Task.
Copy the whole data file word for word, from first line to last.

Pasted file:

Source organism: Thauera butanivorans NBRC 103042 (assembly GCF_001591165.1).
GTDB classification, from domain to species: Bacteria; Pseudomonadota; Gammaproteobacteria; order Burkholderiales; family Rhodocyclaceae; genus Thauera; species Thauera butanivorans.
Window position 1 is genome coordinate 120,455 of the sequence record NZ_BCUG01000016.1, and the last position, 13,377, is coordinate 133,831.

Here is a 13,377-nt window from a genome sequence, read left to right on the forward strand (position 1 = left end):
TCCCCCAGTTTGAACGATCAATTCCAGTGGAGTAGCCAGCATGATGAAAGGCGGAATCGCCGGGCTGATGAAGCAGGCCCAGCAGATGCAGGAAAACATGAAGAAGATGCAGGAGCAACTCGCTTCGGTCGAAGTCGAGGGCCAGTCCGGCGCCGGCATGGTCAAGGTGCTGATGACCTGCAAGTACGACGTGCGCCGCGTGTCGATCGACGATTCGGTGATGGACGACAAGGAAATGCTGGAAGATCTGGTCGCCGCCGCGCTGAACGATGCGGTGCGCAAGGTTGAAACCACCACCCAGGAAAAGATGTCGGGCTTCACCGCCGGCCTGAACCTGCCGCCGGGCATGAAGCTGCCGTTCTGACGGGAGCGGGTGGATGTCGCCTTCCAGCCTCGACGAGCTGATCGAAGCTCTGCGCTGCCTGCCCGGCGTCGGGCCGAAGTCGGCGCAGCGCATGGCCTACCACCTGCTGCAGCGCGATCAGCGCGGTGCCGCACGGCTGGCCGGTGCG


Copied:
Source organism: Thauera butanivorans NBRC 103042 (assembly GCF_001591165.1).
GTDB classification, from domain to species: Bacteria; Pseudomonadota; Gammaproteobacteria; order Burkholderiales; family Rhodocyclaceae; genus Thauera; species Thauera butanivorans.
Window position 1 is genome coordinate 120,455 of the sequence record NZ_BCUG01000016.1, and the last position, 13,377, is coordinate 133,831.

Here is a 13,377-nt window from a genome sequence, read left to right on the forward strand (position 1 = left end):
TCCCCCAGTTTGAACGATCAATTCCAGTGGAGTAGCCAGCATGATGAAAGGCGGAATCGCCGGGCTGATGAAGCAGGCCCAGCAGATGCAGGAAAACATGAAGAAGATGCAGGAGCAACTCGCTTCGGTCGAAGTCGAGGGCCAGTCCGGCGCCGGCATGGTCAAGGTGCTGATGACCTGCAAGTACGACGTGCGCCGCGTGTCGATCGACGATTCGGTGATGGACGACAAGGAAATGCTGGAAGATCTGGTCGCCGCCGCGCTGAACGATGCGGTGCGCAAGGTTGAAACCACCACCCAGGAAAAGATGTCGGGCTTCACCGCCGGCCTGAACCTGCCGCCGGGCATGAAGCTGCCGTTCTGACGGGAGCGGGTGGATGTCGCCTTCCAGCCTCGACGAGCTGATCGAAGCTCTGCGCTGCCTGCCCGGCGTCGGGCCGAAGTCGGCGCAGCGCATGGCCTACCACCTGCTGCAGCGCGATCAGCGCGGTGCCGCACGGCTGGCCGGTGCG